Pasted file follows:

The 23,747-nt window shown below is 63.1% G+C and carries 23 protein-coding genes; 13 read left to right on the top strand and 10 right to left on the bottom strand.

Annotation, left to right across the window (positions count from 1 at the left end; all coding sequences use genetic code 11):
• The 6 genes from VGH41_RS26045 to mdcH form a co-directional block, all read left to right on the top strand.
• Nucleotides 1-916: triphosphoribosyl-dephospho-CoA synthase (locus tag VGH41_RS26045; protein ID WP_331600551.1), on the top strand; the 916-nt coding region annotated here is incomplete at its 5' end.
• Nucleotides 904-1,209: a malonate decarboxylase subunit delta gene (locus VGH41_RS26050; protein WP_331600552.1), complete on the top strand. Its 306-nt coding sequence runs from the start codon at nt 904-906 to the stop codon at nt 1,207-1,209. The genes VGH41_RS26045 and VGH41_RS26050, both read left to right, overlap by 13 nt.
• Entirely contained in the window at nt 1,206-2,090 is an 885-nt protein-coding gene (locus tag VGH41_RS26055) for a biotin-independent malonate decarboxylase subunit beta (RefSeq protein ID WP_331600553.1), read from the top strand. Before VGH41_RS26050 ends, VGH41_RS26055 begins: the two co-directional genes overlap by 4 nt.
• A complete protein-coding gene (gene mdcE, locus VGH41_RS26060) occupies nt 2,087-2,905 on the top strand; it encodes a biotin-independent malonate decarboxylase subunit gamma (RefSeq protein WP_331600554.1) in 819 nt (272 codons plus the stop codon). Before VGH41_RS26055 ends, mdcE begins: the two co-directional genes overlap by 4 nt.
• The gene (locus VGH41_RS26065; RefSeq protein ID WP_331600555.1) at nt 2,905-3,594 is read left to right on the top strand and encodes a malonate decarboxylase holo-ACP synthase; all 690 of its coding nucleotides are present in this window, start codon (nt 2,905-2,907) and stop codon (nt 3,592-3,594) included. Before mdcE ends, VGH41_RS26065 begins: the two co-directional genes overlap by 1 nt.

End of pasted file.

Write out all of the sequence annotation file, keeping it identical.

The 23,747-nt window shown below is 63.1% G+C and carries 23 protein-coding genes; 13 read left to right on the top strand and 10 right to left on the bottom strand.

Annotation, left to right across the window (positions count from 1 at the left end; all coding sequences use genetic code 11):
• The 6 genes from VGH41_RS26045 to mdcH form a co-directional block, all read left to right on the top strand.
• Nucleotides 1-916: triphosphoribosyl-dephospho-CoA synthase (locus tag VGH41_RS26045; protein ID WP_331600551.1), on the top strand; the 916-nt coding region annotated here is incomplete at its 5' end.
• Nucleotides 904-1,209: a malonate decarboxylase subunit delta gene (locus VGH41_RS26050; protein WP_331600552.1), complete on the top strand. Its 306-nt coding sequence runs from the start codon at nt 904-906 to the stop codon at nt 1,207-1,209. The genes VGH41_RS26045 and VGH41_RS26050, both read left to right, overlap by 13 nt.
• Entirely contained in the window at nt 1,206-2,090 is an 885-nt protein-coding gene (locus tag VGH41_RS26055) for a biotin-independent malonate decarboxylase subunit beta (RefSeq protein ID WP_331600553.1), read from the top strand. Before VGH41_RS26050 ends, VGH41_RS26055 begins: the two co-directional genes overlap by 4 nt.
• A complete protein-coding gene (gene mdcE, locus VGH41_RS26060) occupies nt 2,087-2,905 on the top strand; it encodes a biotin-independent malonate decarboxylase subunit gamma (RefSeq protein WP_331600554.1) in 819 nt (272 codons plus the stop codon). Before VGH41_RS26055 ends, mdcE begins: the two co-directional genes overlap by 4 nt.
• The gene (locus VGH41_RS26065; RefSeq protein ID WP_331600555.1) at nt 2,905-3,594 is read left to right on the top strand and encodes a malonate decarboxylase holo-ACP synthase; all 690 of its coding nucleotides are present in this window, start codon (nt 2,905-2,907) and stop codon (nt 3,592-3,594) included. Before mdcE ends, VGH41_RS26065 begins: the two co-directional genes overlap by 1 nt.